John P. Gartner, a well known citizen of McMinnville, Tenn., was born in Hesse Darmstadt, Germany, October 15, 1838, and is the son of Leonhardt and Anna Gartner, both natives of Hesse Darmstadt. The father was born about 1780, and was a farmer by occupation. He died about 1854. The mother was born about 1800, and died about 1880. John P. is the youngest of ten children. In 1856 he immigrated to the United States with very little means at his command, and settled in Ohio, where he remained three years. He then traveled over the South and West. While in Ohio he learned the blacksmith trade, which he followed after locating at McMinnville, Tenn., in 1867. He is also engaged in the manufacture of wagons and buggies. He has a German education and is a good citizen. He has been elected alderman several times, and is now school trustee. He is a Democrat in politics, a member of the Cumberland Presbyterian Church, I. O. O. F. and the K. & L. of H. December 25, 1867, he married Missouri Polk Hoodenpyl, a native of McMinnville, Tenn., born in November, 1844, and a daughter of Philip and Hyxsy Hoodenpyl. Five children blessed this union, all living: Leonhardt P., Alline, John W., Henry and Florence. Mrs. Gartner is a member of the Cumberland Presbyterian Church.


        A. J. Gribble, an enterprising and well known farmer of Warren County, and a resident of the Third Civil District, was born March 12, 1815, in Warren County, Tenn., and is the son of Thomas and Hannah (Shanks) Gribble. Thomas Gribble was born about 1777 in North Carolina, and died in Warren County, Tenn., August 12, 1849. He was of Scotch-Irish descent, and came to Warren County about 1814. He was an elder in the Cumberland Presbyterian Church for over forty years, and was a member of the Democratic party. The mother of the subject of this sketch was also of Scotch-Irish descent, and was born about 1778 in North Carolina, and died in Warren County, Tenn., August 3, 1868. She was also a member of the Cumberland Presbyterian Church. The subject of this sketch was married October 18, 1834, to Miss Mary P. Randolph, who was born October 18, 1814, in Warren County' Tenn. She was the daughter of Rev. John and Polly Randolph, and died January 26, 1844. This union resulted in six children, four of whom are now living. The two who have died were John T. (who was born October 10, 1830, and was killed December 31, 1862, while fighting for the South, at Murfreesboro, Tenn.), and an infant, who died eight days before its mother's death. Mr. Gribble was married August 6, 1844, to Miss Catharine H. Bristow, who was born in Warren County, Tenn., April 26, 1825, and who is a daughter of James and Nancy Bristow. This union resuIted in twelve children, five of whom are dead: Hannah P. (born September 4, 1852, died October 16, 1852), Lovia T. (born January 19, 1866, died January 22, 1875), James B. (born February 22, 1849, died an infant), Henderson C. (born December 28, 1850, died November 25, 1851), and Robert L. (born August 10, 1868, and died an infant). When our subject began life for himself he moved to the Fourth District, Warren County, living there two years, when he changed to his present location, where he has a farm of 300 acres. He had nothing when he commenced; and his experience in youth was one of hardship and toil, but by a life of industry and economy he has accumulated a comfortable competence. He is a stanch Democrat and a member of the Cumberland Presbyterian Church.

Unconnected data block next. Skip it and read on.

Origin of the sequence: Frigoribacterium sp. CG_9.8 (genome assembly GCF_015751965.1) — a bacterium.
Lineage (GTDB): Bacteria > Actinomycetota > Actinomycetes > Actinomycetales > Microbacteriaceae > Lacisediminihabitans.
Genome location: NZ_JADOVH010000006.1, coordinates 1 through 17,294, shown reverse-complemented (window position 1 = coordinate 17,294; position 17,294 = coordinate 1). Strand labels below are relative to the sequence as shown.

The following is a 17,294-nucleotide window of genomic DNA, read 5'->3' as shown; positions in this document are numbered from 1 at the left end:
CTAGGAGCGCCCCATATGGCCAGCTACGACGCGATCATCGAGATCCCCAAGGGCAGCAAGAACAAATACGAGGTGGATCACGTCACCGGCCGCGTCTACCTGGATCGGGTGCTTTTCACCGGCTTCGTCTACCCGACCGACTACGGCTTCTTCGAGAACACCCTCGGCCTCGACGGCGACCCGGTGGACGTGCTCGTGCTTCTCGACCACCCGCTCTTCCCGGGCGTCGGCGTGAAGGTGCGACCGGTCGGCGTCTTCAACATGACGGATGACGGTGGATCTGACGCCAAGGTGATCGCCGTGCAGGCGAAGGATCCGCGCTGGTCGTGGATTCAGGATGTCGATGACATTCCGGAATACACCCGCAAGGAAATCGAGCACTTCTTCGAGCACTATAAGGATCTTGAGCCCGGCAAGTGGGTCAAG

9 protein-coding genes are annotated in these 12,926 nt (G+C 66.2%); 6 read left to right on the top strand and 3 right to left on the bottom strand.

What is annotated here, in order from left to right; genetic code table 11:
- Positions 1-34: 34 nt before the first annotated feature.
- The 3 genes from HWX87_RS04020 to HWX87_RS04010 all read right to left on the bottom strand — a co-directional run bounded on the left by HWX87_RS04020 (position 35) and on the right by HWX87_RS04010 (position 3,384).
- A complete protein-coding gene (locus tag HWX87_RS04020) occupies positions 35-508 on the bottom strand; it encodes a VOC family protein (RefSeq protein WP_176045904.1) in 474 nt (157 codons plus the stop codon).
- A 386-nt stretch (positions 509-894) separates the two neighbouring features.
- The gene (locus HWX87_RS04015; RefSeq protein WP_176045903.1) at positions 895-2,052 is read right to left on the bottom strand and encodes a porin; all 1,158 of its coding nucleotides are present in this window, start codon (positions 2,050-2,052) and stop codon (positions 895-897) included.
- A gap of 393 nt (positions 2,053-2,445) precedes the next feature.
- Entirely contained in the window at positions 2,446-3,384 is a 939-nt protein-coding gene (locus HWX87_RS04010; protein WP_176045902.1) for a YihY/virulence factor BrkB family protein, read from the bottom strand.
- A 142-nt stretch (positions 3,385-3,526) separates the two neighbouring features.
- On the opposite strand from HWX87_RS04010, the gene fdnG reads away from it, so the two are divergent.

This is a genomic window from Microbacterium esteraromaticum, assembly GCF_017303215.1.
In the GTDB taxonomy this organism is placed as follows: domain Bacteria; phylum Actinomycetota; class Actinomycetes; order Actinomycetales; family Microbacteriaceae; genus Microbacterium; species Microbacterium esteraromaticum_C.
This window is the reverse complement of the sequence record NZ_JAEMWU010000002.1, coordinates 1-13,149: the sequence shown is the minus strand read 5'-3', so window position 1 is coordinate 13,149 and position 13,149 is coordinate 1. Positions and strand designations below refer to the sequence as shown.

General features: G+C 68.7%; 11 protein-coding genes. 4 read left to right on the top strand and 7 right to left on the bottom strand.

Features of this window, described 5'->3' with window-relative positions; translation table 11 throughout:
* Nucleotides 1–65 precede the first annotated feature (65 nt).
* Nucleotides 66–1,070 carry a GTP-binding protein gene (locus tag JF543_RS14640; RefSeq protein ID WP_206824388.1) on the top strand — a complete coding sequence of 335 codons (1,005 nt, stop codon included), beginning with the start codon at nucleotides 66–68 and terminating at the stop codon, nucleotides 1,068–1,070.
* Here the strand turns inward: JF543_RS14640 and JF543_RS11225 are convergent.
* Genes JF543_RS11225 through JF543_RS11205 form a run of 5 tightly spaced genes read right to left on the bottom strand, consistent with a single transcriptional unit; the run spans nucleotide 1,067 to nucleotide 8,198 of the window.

Joseph R. Grove, a farmer and fruit distiller of the Fifth Civil District of Warren County, Tenn., was born May 23, 1843, at Robertson Springs, Van Buren Co., Tenn., and is the son of Wm. M. and Peggy (Robertson) Grove. The father was born in Warren County, Tenn., December 10, 1809, and passed his life there. He was sheriff of the county for eight years, a Democrat in politics and a member of the Christian Church. The mother was born in Warren County March 10, 1809, and is still living. She is also a member of the Christian Church. Wm. M. and Peggy Grove were married February 3, 1831. Our subject was the seventh of ten children. After remaining with his parents until August, 1862, he enlisted in the Confederate Army in Company L, commanded by Capt. Brewster, but afterward by Capt. Rust, of the Eleventh Tennessee Cavalry, commanded by Col. D. W. Holdman. He was in active service for three years, and received a very severe wound. He was elected orderly sergeant when he enlisted, which position he held up to the surrender. He was in all the battles in which Forrest's command was engaged, and was a brave and gallant soldier. After returning home he remained with his parents until June 3, 1866, when he married Mary E. Forrest, a native of Warren County, Tenn., born September 12, 1848. This excellent lady has been well educated and is a member of the Missionary Baptist Church. She is the daughter of Capt. C. M. and Annie Forrest. Her father, Capt. C. M. Forrest, was born in Warren County, Tenn., January 21, 1817, received an excellent education, and is a minister in the Missionary Baptist Church. In 1877 he moved to Bell County, Tex. He was captain in the Fifth Tennessee Regiment Confederate Army, and is a Democrat in politics. The mother of Mrs. Grove was born in Warren County, Tenn., in 1817, and is a member and an active worker in the Missionary Baptist Church. The result of our subject's marriage was the birth of six children, four of whom are living: William, Charles F., Flora J. and Minnie. The two deceased are George D. and Albert. George D. was born in April, 1874, and died in July, 1874. Albert was born in November, 1875, and died in December, 1875. Our subject began business for himself as a farmer and was also engaged in trading in stock, which he continues up to the present. In 1872, in connection with farming he engaged in the fruit distillery business, which he also continues. He is a Democrat in politics and an active and enterprising man.